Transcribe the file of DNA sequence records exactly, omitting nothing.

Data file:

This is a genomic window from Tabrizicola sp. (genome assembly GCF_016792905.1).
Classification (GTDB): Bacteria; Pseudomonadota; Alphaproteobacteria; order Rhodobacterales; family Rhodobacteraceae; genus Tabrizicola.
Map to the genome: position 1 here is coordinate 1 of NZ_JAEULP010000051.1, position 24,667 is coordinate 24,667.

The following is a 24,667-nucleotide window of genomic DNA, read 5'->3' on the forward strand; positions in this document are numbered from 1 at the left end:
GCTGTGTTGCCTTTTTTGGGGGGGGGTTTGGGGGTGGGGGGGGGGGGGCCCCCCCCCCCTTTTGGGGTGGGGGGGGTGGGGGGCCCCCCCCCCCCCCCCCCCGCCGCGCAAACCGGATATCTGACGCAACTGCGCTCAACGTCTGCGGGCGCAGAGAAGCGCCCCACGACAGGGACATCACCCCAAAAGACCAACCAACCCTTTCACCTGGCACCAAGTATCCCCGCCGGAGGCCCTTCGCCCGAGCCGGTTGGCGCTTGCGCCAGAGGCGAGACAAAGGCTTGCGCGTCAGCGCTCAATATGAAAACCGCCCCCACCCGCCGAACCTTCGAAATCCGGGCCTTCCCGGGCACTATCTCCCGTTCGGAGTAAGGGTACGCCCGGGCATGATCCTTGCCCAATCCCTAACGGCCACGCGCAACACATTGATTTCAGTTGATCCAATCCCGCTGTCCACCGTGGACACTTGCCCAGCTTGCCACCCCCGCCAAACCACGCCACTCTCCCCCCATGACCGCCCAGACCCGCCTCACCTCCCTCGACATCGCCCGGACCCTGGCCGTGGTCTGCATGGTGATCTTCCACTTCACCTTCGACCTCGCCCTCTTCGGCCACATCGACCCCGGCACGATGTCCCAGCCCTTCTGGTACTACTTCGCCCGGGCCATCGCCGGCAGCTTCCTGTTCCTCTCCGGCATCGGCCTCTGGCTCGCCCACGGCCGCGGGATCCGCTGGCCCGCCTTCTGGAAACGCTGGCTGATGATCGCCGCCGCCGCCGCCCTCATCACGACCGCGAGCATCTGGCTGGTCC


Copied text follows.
This is a genomic window from Tabrizicola sp. (genome assembly GCF_016792905.1).
Classification (GTDB): Bacteria; Pseudomonadota; Alphaproteobacteria; order Rhodobacterales; family Rhodobacteraceae; genus Tabrizicola.
Map to the genome: position 1 here is coordinate 1 of NZ_JAEULP010000051.1, position 24,667 is coordinate 24,667.

The following is a 24,667-nucleotide window of genomic DNA, read 5'->3' on the forward strand; positions in this document are numbered from 1 at the left end:
GCTGTGTTGCCTTTTTTGGGGGGGGGTTTGGGGGTGGGGGGGGGGGGGCCCCCCCCCCCTTTTGGGGTGGGGGGGGTGGGGGGCCCCCCCCCCCCCCCCCCCGCCGCGCAAACCGGATATCTGACGCAACTGCGCTCAACGTCTGCGGGCGCAGAGAAGCGCCCCACGACAGGGACATCACCCCAAAAGACCAACCAACCCTTTCACCTGGCACCAAGTATCCCCGCCGGAGGCCCTTCGCCCGAGCCGGTTGGCGCTTGCGCCAGAGGCGAGACAAAGGCTTGCGCGTCAGCGCTCAATATGAAAACCGCCCCCACCCGCCGAACCTTCGAAATCCGGGCCTTCCCGGGCACTATCTCCCGTTCGGAGTAAGGGTACGCCCGGGCATGATCCTTGCCCAATCCCTAACGGCCACGCGCAACACATTGATTTCAGTTGATCCAATCCCGCTGTCCACCGTGGACACTTGCCCAGCTTGCCACCCCCGCCAAACCACGCCACTCTCCCCCCATGACCGCCCAGACCCGCCTCACCTCCCTCGACATCGCCCGGACCCTGGCCGTGGTCTGCATGGTGATCTTCCACTTCACCTTCGACCTCGCCCTCTTCGGCCACATCGACCCCGGCACGATGTCCCAGCCCTTCTGGTACTACTTCGCCCGGGCCATCGCCGGCAGCTTCCTGTTCCTCTCCGGCATCGGCCTCTGGCTCGCCCACGGCCGCGGGATCCGCTGGCCCGCCTTCTGGAAACGCTGGCTGATGATCGCCGCCGCCGCCGCCCTCATCACGACCGCGAGCATCTGGCTGGTCC